This article examines the efforts of two county instructors (jiaoyu), Xie Jinluan and Zheng Jiancai, to bolster the security of the maritime frontier and stabilize local society in early 19th century Fujian and Taiwan. Occurring during the Jiaqing transition in which Chinese elites increasingly voiced concerns about problems afflicting the empire, Xie and Zheng waged an information campaign to lobby for local issues while embedded in county educational posts. Printing their treatises through their alma mater, the Aofeng Academy, Fuzhou’s premier educational institution that promoted a rigorous Neo-Confucian scholarly orientation, and using well-positioned Aofeng alumni to take their causes to Beijing, the instructors were able to make changes on the local level and provide Qing officials with a new source of “expert” local information that bypassed the regular bureaucracy. By producing information on themes of local governance and manipulating the elite network of the Aofeng Academy that connected Fujian to circles of power in Beijing, Xie and Zheng became models of local political action, influencing new generations of Fujianese scholars over the 19th century.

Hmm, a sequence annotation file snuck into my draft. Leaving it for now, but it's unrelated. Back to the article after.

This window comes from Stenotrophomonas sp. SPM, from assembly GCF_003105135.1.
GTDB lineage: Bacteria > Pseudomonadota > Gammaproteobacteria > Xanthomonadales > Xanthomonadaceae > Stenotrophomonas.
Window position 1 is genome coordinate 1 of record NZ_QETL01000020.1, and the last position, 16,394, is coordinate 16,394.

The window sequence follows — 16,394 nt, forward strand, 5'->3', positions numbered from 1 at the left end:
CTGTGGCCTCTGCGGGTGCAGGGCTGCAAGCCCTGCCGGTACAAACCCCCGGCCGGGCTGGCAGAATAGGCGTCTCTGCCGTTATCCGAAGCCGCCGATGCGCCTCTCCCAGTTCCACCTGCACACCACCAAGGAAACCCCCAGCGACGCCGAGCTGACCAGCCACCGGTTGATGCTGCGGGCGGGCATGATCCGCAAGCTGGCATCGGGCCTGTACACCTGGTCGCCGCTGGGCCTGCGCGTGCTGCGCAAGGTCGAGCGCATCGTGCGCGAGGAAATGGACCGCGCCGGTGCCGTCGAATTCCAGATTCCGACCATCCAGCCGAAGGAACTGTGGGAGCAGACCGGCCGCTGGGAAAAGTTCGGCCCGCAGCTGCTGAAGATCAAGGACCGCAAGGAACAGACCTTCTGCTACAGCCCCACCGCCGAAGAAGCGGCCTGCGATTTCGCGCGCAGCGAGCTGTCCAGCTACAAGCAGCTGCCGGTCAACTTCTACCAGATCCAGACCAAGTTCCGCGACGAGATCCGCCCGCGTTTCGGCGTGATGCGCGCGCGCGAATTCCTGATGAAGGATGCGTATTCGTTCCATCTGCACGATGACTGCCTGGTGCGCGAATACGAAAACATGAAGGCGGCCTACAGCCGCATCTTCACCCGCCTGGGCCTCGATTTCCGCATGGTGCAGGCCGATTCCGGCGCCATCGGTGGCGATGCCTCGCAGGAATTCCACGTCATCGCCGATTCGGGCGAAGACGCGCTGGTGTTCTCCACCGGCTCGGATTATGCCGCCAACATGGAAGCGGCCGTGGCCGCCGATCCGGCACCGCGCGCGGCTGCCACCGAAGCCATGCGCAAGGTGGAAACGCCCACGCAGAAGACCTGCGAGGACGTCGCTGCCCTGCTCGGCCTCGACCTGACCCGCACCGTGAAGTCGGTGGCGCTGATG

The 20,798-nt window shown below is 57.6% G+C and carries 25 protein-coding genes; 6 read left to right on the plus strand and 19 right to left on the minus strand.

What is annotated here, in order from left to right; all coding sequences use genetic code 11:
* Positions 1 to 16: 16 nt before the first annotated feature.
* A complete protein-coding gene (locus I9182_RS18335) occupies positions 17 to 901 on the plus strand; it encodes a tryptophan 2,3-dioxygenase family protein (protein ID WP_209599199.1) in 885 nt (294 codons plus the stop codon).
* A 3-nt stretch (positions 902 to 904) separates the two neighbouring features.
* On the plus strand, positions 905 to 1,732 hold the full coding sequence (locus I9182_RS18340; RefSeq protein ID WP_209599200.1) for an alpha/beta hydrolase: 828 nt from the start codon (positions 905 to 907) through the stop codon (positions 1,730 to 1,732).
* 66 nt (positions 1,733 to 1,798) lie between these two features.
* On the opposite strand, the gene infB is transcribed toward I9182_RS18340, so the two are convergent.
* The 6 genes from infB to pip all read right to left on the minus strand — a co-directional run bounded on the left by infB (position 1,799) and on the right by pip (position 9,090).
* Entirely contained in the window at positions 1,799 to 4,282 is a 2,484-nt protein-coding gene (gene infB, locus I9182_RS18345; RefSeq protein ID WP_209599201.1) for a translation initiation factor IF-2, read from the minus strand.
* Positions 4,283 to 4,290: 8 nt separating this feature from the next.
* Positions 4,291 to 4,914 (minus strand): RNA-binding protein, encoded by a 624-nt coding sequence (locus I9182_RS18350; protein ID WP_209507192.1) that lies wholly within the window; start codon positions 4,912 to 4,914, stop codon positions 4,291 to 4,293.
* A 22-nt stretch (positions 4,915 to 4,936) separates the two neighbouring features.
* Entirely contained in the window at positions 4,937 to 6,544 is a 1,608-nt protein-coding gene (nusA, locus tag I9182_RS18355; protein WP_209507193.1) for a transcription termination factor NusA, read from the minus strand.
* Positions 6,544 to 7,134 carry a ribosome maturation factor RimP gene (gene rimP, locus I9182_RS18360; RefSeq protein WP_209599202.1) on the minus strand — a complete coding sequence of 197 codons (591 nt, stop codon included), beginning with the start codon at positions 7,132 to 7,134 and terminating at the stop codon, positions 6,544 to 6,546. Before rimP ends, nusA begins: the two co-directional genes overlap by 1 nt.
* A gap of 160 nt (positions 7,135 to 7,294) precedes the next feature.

In a fragmented wartime China (1931–45), the levels of violence, suffering, and resistance varied in different regions. The Anti-Japanese War left people with different experiences and memories. To date, both Chinese- and English-language scholarship have paid insufficient attention to the more than two hundred million common Chinese who stayed in Japanese-occupied areas. To help fill this gap, this study provides a thematic analysis of interviews conducted by the author with six Chinese women of the urban middle-class about their experiences in the Japanese-occupied areas. It adds voices and perspectives of ordinary, middle-class women to the rich tapestry of everyday life of wartime China. The oral narratives of these women are everyday accounts of uncertainty, fear, and survival. More important, they are testimonies to the evolution of their gender consciousness and their determination to pursue an education as a means of resisting gender inequality. In addition, these oral narratives show how these women developed strategies in their marriages, work, and political views to reconcile with the reality of living with the enemy. Their everyday forms of resistance helped them maintain dignity in the face of foreign imperialism.